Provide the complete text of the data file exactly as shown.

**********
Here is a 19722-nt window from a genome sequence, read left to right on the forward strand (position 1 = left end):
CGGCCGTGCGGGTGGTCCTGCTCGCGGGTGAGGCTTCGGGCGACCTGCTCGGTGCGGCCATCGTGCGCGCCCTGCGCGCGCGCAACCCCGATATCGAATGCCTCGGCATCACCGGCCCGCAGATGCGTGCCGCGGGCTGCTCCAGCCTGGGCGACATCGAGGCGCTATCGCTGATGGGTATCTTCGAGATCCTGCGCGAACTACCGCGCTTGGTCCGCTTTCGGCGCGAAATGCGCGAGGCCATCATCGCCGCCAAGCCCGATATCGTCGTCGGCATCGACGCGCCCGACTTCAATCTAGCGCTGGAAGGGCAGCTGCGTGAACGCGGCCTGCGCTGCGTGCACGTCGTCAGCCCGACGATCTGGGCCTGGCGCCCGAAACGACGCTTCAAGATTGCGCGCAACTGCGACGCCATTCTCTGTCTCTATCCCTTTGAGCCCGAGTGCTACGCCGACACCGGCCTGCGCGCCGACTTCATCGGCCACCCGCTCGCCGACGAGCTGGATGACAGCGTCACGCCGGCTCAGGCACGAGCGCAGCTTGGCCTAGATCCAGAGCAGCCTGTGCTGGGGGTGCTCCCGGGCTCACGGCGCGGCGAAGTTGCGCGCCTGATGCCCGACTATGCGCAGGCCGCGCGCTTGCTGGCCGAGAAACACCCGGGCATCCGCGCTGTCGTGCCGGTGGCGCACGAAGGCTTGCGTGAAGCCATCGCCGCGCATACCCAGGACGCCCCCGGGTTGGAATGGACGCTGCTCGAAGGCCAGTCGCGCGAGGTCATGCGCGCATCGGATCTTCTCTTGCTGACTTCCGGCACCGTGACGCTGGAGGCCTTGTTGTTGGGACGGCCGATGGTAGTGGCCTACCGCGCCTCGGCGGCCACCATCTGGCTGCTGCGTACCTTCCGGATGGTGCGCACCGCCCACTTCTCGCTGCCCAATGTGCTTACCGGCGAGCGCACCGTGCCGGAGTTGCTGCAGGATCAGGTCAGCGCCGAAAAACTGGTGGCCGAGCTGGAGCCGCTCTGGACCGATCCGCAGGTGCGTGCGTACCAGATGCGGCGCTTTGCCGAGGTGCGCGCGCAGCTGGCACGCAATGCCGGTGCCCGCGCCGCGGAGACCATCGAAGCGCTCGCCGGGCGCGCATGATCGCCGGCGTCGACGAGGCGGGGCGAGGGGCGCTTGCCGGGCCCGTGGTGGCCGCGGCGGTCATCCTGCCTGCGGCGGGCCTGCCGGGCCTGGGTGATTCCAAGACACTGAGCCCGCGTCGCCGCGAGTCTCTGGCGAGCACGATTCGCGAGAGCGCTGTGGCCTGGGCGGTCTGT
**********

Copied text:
Here is a 19722-nt window from a genome sequence, read left to right on the forward strand (position 1 = left end):
CGGCCGTGCGGGTGGTCCTGCTCGCGGGTGAGGCTTCGGGCGACCTGCTCGGTGCGGCCATCGTGCGCGCCCTGCGCGCGCGCAACCCCGATATCGAATGCCTCGGCATCACCGGCCCGCAGATGCGTGCCGCGGGCTGCTCCAGCCTGGGCGACATCGAGGCGCTATCGCTGATGGGTATCTTCGAGATCCTGCGCGAACTACCGCGCTTGGTCCGCTTTCGGCGCGAAATGCGCGAGGCCATCATCGCCGCCAAGCCCGATATCGTCGTCGGCATCGACGCGCCCGACTTCAATCTAGCGCTGGAAGGGCAGCTGCGTGAACGCGGCCTGCGCTGCGTGCACGTCGTCAGCCCGACGATCTGGGCCTGGCGCCCGAAACGACGCTTCAAGATTGCGCGCAACTGCGACGCCATTCTCTGTCTCTATCCCTTTGAGCCCGAGTGCTACGCCGACACCGGCCTGCGCGCCGACTTCATCGGCCACCCGCTCGCCGACGAGCTGGATGACAGCGTCACGCCGGCTCAGGCACGAGCGCAGCTTGGCCTAGATCCAGAGCAGCCTGTGCTGGGGGTGCTCCCGGGCTCACGGCGCGGCGAAGTTGCGCGCCTGATGCCCGACTATGCGCAGGCCGCGCGCTTGCTGGCCGAGAAACACCCGGGCATCCGCGCTGTCGTGCCGGTGGCGCACGAAGGCTTGCGTGAAGCCATCGCCGCGCATACCCAGGACGCCCCCGGGTTGGAATGGACGCTGCTCGAAGGCCAGTCGCGCGAGGTCATGCGCGCATCGGATCTTCTCTTGCTGACTTCCGGCACCGTGACGCTGGAGGCCTTGTTGTTGGGACGGCCGATGGTAGTGGCCTACCGCGCCTCGGCGGCCACCATCTGGCTGCTGCGTACCTTCCGGATGGTGCGCACCGCCCACTTCTCGCTGCCCAATGTGCTTACCGGCGAGCGCACCGTGCCGGAGTTGCTGCAGGATCAGGTCAGCGCCGAAAAACTGGTGGCCGAGCTGGAGCCGCTCTGGACCGATCCGCAGGTGCGTGCGTACCAGATGCGGCGCTTTGCCGAGGTGCGCGCGCAGCTGGCACGCAATGCCGGTGCCCGCGCCGCGGAGACCATCGAAGCGCTCGCCGGGCGCGCATGATCGCCGGCGTCGACGAGGCGGGGCGAGGGGCGCTTGCCGGGCCCGTGGTGGCCGCGGCGGTCATCCTGCCTGCGGCGGGCCTGCCGGGCCTGGGTGATTCCAAGACACTGAGCCCGCGTCGCCGCGAGTCTCTGGCGAGCACGATTCGCGAGAGCGCTGTGGCCTGGGCGGTCTGT